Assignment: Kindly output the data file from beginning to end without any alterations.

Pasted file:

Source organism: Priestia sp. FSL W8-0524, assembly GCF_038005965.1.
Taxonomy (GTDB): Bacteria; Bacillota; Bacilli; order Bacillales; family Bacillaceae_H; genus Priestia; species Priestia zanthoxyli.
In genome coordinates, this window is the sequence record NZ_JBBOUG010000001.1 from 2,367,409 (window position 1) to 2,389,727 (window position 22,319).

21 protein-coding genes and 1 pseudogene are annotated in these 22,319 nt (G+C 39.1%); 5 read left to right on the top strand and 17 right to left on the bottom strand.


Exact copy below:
Source organism: Priestia sp. FSL W8-0524, assembly GCF_038005965.1.
Taxonomy (GTDB): Bacteria; Bacillota; Bacilli; order Bacillales; family Bacillaceae_H; genus Priestia; species Priestia zanthoxyli.
In genome coordinates, this window is the sequence record NZ_JBBOUG010000001.1 from 2,367,409 (window position 1) to 2,389,727 (window position 22,319).

21 protein-coding genes and 1 pseudogene are annotated in these 22,319 nt (G+C 39.1%); 5 read left to right on the top strand and 17 right to left on the bottom strand.